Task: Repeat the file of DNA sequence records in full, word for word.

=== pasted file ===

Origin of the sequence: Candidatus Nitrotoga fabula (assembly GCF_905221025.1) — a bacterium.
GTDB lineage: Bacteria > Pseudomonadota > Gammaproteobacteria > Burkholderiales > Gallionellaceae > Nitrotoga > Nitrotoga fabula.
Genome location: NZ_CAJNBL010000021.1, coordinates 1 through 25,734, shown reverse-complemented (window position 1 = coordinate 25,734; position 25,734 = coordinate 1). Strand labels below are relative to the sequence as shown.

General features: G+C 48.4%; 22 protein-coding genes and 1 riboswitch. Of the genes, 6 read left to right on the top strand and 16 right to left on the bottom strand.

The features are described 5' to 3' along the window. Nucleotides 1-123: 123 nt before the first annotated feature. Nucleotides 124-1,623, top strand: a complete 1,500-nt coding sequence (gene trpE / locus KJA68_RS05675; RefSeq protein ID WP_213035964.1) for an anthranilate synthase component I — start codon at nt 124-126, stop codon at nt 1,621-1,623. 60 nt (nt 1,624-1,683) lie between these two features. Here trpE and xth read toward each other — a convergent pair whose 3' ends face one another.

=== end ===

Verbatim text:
Origin of the sequence: Candidatus Nitrotoga fabula (assembly GCF_905221025.1) — a bacterium.
GTDB lineage: Bacteria > Pseudomonadota > Gammaproteobacteria > Burkholderiales > Gallionellaceae > Nitrotoga > Nitrotoga fabula.
Genome location: NZ_CAJNBL010000021.1, coordinates 1 through 25,734, shown reverse-complemented (window position 1 = coordinate 25,734; position 25,734 = coordinate 1). Strand labels below are relative to the sequence as shown.

General features: G+C 48.4%; 22 protein-coding genes and 1 riboswitch. Of the genes, 6 read left to right on the top strand and 16 right to left on the bottom strand.

The features are described 5' to 3' along the window. Nucleotides 1-123: 123 nt before the first annotated feature. Nucleotides 124-1,623, top strand: a complete 1,500-nt coding sequence (gene trpE / locus KJA68_RS05675; RefSeq protein ID WP_213035964.1) for an anthranilate synthase component I — start codon at nt 124-126, stop codon at nt 1,621-1,623. 60 nt (nt 1,624-1,683) lie between these two features. Here trpE and xth read toward each other — a convergent pair whose 3' ends face one another.